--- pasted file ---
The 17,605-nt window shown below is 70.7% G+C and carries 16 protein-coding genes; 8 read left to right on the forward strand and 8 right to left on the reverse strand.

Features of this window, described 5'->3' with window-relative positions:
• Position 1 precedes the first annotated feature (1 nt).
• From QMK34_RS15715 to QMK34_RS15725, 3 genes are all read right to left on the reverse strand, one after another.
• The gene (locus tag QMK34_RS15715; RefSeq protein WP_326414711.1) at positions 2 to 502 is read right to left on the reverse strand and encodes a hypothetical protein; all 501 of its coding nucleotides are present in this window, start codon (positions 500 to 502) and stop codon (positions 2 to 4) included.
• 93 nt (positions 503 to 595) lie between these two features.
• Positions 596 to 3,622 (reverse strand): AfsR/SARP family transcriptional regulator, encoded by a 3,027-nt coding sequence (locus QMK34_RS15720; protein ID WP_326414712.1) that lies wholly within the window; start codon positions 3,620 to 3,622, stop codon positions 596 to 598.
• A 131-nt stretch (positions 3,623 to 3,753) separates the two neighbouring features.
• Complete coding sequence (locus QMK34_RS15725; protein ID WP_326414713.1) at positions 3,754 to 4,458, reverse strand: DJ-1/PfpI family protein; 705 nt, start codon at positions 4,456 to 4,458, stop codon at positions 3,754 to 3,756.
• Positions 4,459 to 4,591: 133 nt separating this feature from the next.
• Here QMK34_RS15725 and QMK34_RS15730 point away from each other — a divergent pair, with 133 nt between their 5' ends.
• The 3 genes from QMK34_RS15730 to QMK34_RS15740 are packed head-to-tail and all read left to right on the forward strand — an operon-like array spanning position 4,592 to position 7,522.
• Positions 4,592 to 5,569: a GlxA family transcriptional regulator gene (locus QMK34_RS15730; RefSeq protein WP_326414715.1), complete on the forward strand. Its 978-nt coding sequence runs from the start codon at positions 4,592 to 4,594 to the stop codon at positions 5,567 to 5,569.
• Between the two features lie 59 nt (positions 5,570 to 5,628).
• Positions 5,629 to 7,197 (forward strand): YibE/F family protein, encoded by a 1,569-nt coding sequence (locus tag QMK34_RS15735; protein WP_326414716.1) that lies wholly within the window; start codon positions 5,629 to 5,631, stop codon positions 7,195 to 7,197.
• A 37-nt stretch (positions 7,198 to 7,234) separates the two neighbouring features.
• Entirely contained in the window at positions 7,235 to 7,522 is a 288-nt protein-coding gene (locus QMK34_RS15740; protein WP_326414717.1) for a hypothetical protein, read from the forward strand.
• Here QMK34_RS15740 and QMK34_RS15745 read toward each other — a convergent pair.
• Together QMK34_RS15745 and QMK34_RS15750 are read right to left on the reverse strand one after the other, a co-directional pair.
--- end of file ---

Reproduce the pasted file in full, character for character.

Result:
The 17,605-nt window shown below is 70.7% G+C and carries 16 protein-coding genes; 8 read left to right on the forward strand and 8 right to left on the reverse strand.

Features of this window, described 5'->3' with window-relative positions:
• Position 1 precedes the first annotated feature (1 nt).
• From QMK34_RS15715 to QMK34_RS15725, 3 genes are all read right to left on the reverse strand, one after another.
• The gene (locus tag QMK34_RS15715; RefSeq protein WP_326414711.1) at positions 2 to 502 is read right to left on the reverse strand and encodes a hypothetical protein; all 501 of its coding nucleotides are present in this window, start codon (positions 500 to 502) and stop codon (positions 2 to 4) included.
• 93 nt (positions 503 to 595) lie between these two features.
• Positions 596 to 3,622 (reverse strand): AfsR/SARP family transcriptional regulator, encoded by a 3,027-nt coding sequence (locus QMK34_RS15720; protein ID WP_326414712.1) that lies wholly within the window; start codon positions 3,620 to 3,622, stop codon positions 596 to 598.
• A 131-nt stretch (positions 3,623 to 3,753) separates the two neighbouring features.
• Complete coding sequence (locus QMK34_RS15725; protein ID WP_326414713.1) at positions 3,754 to 4,458, reverse strand: DJ-1/PfpI family protein; 705 nt, start codon at positions 4,456 to 4,458, stop codon at positions 3,754 to 3,756.
• Positions 4,459 to 4,591: 133 nt separating this feature from the next.
• Here QMK34_RS15725 and QMK34_RS15730 point away from each other — a divergent pair, with 133 nt between their 5' ends.
• The 3 genes from QMK34_RS15730 to QMK34_RS15740 are packed head-to-tail and all read left to right on the forward strand — an operon-like array spanning position 4,592 to position 7,522.
• Positions 4,592 to 5,569: a GlxA family transcriptional regulator gene (locus QMK34_RS15730; RefSeq protein WP_326414715.1), complete on the forward strand. Its 978-nt coding sequence runs from the start codon at positions 4,592 to 4,594 to the stop codon at positions 5,567 to 5,569.
• Between the two features lie 59 nt (positions 5,570 to 5,628).
• Positions 5,629 to 7,197 (forward strand): YibE/F family protein, encoded by a 1,569-nt coding sequence (locus tag QMK34_RS15735; protein WP_326414716.1) that lies wholly within the window; start codon positions 5,629 to 5,631, stop codon positions 7,195 to 7,197.
• A 37-nt stretch (positions 7,198 to 7,234) separates the two neighbouring features.
• Entirely contained in the window at positions 7,235 to 7,522 is a 288-nt protein-coding gene (locus QMK34_RS15740; protein WP_326414717.1) for a hypothetical protein, read from the forward strand.
• Here QMK34_RS15740 and QMK34_RS15745 read toward each other — a convergent pair.
• Together QMK34_RS15745 and QMK34_RS15750 are read right to left on the reverse strand one after the other, a co-directional pair.